Here’s an article I overlooked a few weeks ago, but discovered yesterday. I remember watching the Fab Five back in the early 90’s and it’s great to see Jalen Rose involved in such a great project in Detroit.
Mr. Rose plans to start with this freshman class and add a new grade each year until there are some 500 kids in grades 9-12. "This is college prep. We expect 90% to 100% to go on to college"—no mean feat when many students are entering ninth grade with only fourth-grade levels of reading and math proficiency.
… he saw many promising high-schoolers who had earned straight-As but couldn't score higher than a 14 out of 36 on the ACT. "What were they teaching these kids? There are just so many poor-perform ing schools here, and there are so many kids in our city that want to do the right thing, and families that want to put their kids in a quality school. But they can't."
His school also doesn't have tenure for teachers. "I hate tenure. Tenure allows teachers to put their feet up on the desk and possibly have a job forever. That's why I got turned on to charter schools. It's a business model. Every employee and every teacher will be monitored by performance."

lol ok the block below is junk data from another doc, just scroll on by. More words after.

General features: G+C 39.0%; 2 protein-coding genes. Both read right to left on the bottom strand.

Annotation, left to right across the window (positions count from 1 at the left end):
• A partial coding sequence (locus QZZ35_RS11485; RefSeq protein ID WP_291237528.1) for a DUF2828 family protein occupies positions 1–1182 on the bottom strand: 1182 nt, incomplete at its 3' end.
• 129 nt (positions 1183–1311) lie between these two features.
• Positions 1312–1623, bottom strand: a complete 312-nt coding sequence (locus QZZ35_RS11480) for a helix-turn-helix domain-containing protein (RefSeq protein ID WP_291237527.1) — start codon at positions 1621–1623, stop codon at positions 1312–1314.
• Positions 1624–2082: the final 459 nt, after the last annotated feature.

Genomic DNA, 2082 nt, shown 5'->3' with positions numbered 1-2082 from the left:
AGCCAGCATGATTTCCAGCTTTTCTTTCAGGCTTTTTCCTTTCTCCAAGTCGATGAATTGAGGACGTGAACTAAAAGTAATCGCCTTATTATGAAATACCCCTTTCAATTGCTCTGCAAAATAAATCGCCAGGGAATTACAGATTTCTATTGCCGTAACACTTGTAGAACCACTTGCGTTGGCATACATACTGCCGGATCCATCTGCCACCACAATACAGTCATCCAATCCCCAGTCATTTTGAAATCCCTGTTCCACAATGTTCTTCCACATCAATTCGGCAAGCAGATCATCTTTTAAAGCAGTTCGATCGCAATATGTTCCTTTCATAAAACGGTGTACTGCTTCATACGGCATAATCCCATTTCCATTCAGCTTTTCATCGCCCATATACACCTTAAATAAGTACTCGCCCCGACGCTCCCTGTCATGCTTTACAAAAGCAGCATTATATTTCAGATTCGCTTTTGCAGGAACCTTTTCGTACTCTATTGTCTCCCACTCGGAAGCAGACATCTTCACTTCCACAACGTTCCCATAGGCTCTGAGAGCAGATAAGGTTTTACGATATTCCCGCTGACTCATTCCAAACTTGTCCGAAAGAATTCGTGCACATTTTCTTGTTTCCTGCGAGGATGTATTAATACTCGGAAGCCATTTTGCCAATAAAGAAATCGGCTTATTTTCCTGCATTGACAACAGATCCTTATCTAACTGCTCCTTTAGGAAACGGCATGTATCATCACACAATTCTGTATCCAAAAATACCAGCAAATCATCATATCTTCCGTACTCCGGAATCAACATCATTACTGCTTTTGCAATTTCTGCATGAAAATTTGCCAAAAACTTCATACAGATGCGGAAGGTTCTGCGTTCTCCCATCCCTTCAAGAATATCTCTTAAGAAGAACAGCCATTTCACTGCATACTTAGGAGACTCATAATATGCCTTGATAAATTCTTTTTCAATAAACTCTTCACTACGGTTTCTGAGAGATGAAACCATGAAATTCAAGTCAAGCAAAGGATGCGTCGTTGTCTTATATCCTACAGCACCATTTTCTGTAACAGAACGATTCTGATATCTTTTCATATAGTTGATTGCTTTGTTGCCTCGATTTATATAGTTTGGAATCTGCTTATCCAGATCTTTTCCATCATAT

Kids too: "We have a code of conduct here. If they act up, they're suspended. They come back with a better attitude."
He also wants to influence parents—empowering them to demand better schools for their kids. The rigid system of school boards telling families where their kids have to go to school perpetuates poverty and a sense of entrapment, he says: "Forty-seven percent of Detroit area parents are functionally illiterate. So that puts their kids at a real handicap. Say my mom is one of those 47%. That doesn't mean that I shouldn't have a fair opportunity for a quality public education. But since my mom is functionally illiterate and we grew up on the west side of Detroit, I'm forced to go to this school that has been a poor-performing school for 30 years."
"There should be parental choice," he says clearly. "Schools should be open. If it's a public education, and the school in your district is poor-performing, you s hould be able to put your student or kid wherever you want."
Choice could be relatively easily implemented, he says. "I'm a taxpaying citizen, right? So if I'm paying $4,000 worth of taxes and I don't want my kid to go to this school, why can't they give me my $4,000 and allow me to pick where I want to put my kids?"
Mr. Rose wants to end this injustice by starting small, with 120 students, and then scaling up—but it won't be easy.